ONTARIO, Ore. — The Center for Food Safety has blasted a final environmental impact statement that recommends deregulation of a genetically engineered creeping bentgrass that escaped field trials in 2003 and has taken root in Malheur and Jefferson counties in Oregon.
It was being developed by Scotts Miracle-Gro Co. and Monsanto Corp. for use mainly on golf courses. Since the escapes, Scotts has been responsible for controlling and eradicating it where possible.
Scotts and Monsanto petitioned USDA to deregulate the bentgrass, which was genetically engineered to withstand applications of glyphosate, the active ingredient in Monsanto’s popular Roundup weed killer.
A final EIS released by USDA Dec. 7 recommends deregulation of the genetically engineered creeping bentgrass because it “is unlikely to pose a plant pest risk....”
Some farmers and water manages in the affected counties worry that because the bentgrass is resistant to glyphosate and difficult to kill, it could clog irrigation ditches and affect shipments of hay and other crops to nations that don’t accept traces of genetically modified organisms.
The Center for Food Safety criticized the final EIS, saying it will result in USDA relinquishing all authority over the GE grass and lay the burden for controlling it on farmers and other landowners.
“USDA’s approval of this genetically engineered grass is as dangerous as it is unlawful,” CFS Senior Attorney George Kimbrell said in a news release. “The agency is giving Monsanto and Scotts a free pass for the harm their product has already caused farmers and the environment and is irresponsibly gambling future harm on nothing more than their empty promises.”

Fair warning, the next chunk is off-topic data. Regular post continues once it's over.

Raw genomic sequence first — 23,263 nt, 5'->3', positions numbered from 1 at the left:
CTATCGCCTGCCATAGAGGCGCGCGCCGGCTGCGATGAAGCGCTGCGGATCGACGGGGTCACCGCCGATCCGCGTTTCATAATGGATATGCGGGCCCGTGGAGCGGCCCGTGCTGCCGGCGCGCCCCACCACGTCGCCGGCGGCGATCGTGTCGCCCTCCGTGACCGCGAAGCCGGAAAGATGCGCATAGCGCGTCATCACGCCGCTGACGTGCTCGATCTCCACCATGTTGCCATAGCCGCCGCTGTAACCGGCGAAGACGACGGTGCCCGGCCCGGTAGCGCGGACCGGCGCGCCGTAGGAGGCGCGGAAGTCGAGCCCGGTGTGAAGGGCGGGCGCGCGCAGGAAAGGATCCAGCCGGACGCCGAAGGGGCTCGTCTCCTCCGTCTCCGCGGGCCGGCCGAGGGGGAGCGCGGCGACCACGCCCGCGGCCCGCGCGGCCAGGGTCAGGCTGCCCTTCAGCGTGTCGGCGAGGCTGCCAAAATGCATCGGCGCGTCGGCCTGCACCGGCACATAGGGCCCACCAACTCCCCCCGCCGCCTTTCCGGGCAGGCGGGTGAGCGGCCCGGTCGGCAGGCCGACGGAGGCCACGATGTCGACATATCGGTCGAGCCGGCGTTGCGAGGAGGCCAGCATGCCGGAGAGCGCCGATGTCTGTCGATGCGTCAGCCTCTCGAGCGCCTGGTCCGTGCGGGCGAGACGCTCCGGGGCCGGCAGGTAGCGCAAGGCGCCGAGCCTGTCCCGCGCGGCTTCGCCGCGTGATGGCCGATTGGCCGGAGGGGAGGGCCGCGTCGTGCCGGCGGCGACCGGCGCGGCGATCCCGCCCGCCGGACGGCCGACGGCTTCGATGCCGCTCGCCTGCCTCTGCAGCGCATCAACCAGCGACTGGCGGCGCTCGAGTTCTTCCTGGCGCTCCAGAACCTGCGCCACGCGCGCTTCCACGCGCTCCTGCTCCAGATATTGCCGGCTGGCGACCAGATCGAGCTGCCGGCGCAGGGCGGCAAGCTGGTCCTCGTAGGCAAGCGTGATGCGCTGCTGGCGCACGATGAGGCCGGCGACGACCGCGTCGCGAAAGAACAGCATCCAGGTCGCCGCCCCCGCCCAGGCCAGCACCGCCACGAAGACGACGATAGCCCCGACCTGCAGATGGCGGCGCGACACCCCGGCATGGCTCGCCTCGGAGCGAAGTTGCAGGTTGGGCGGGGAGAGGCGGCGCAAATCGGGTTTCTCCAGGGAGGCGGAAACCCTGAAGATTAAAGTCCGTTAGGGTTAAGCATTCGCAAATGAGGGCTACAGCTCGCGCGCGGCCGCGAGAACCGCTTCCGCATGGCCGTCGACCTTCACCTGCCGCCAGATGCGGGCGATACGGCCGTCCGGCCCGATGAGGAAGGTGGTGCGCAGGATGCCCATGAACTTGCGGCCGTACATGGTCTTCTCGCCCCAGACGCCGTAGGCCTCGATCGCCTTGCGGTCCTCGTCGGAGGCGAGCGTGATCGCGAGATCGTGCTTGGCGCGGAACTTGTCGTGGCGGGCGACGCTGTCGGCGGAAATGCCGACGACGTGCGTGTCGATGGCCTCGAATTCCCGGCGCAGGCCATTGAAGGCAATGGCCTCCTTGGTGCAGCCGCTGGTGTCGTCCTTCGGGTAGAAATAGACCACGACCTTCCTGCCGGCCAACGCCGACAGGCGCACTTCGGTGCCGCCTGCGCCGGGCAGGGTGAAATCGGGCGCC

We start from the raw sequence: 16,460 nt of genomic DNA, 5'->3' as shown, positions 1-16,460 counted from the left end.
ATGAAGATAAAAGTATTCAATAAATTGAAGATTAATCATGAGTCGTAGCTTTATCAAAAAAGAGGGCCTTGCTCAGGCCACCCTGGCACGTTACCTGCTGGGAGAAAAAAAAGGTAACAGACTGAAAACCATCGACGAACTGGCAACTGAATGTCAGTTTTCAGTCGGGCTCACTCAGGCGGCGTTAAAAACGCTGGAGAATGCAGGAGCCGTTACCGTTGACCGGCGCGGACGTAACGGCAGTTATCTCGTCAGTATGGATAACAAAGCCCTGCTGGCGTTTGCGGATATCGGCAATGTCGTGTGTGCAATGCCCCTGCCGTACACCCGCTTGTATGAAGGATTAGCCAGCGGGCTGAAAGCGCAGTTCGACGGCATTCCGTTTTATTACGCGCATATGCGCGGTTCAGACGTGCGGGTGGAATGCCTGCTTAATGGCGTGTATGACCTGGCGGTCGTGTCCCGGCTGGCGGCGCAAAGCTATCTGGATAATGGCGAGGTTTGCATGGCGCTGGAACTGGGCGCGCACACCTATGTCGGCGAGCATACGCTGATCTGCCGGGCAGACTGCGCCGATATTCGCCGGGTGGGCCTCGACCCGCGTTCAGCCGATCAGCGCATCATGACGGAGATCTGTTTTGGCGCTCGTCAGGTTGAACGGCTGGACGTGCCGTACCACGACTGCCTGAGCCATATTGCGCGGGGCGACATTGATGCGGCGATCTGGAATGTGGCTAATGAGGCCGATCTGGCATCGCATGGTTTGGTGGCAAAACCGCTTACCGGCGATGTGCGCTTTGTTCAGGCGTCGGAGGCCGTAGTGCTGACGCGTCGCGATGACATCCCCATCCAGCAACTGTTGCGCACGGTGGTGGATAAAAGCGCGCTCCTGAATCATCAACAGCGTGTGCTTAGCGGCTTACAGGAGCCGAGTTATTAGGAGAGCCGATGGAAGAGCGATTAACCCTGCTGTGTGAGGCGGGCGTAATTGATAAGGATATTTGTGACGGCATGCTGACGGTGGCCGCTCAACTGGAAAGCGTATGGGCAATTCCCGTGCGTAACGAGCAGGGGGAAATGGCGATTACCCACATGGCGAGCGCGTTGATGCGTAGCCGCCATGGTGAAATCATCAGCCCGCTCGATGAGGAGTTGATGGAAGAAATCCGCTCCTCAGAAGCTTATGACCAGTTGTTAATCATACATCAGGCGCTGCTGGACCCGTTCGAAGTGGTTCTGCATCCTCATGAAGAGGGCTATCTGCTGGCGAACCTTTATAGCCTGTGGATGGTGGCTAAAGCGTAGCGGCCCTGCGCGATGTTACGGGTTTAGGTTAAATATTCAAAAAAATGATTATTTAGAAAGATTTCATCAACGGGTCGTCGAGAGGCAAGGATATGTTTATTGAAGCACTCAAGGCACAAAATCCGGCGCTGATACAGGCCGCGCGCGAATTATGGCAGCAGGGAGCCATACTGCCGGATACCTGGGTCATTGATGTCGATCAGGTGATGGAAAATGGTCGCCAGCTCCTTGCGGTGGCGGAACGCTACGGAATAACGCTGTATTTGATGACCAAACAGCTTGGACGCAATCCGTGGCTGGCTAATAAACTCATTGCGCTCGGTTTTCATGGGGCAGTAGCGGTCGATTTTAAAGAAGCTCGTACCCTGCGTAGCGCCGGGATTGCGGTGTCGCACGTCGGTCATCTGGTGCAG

Sid Abel, assistant deputy director of USDA’s Biotechnology Regulatory Services, said a final decision has not been made on the petition for deregulation. A 30-day public viewing period follows release of the EIS and a final determination by the secretary of agriculture won’t be made until that time has passed.
He said it is incorrect to state that commercial approval of the bentgrass has been granted, as is stated in the CFS news release.
“That is an incorrect statement,” Abel said. “This process has not been completed.”
Kimbrell said it’s a technicality to say a final decision hasn’t been made.
“It’s called a final EIS because it’s final,” he said. “For all intents and purposes, the decision was made yesterday. That’s not going to change.”
Scotts reached a 10-year agreement with USDA last October that critics say allows the company to essentially walk away from any responsibility for controlling the plant in a few years.
As part of the agreement, Scotts and Monsanto agreed not to commercialize or further propagate the plant in the future.
Farmer Jerry Erstrom, chairman of the Malheur County Weed Board and one of the most vocal critics of the agreement, said deregulation of the creeping bentgrass will shift the onus for controlling it from Scotts to landowners.
“This smells so bad,” he said about the final EIS. “They just dumped it all on the landowner.”
Both Scotts and USDA officials have told Capital Press the 10-year agreement does not allow the company to walk away from its responsibility, and Abel said deregulation of the plant would have no impact on the agreement.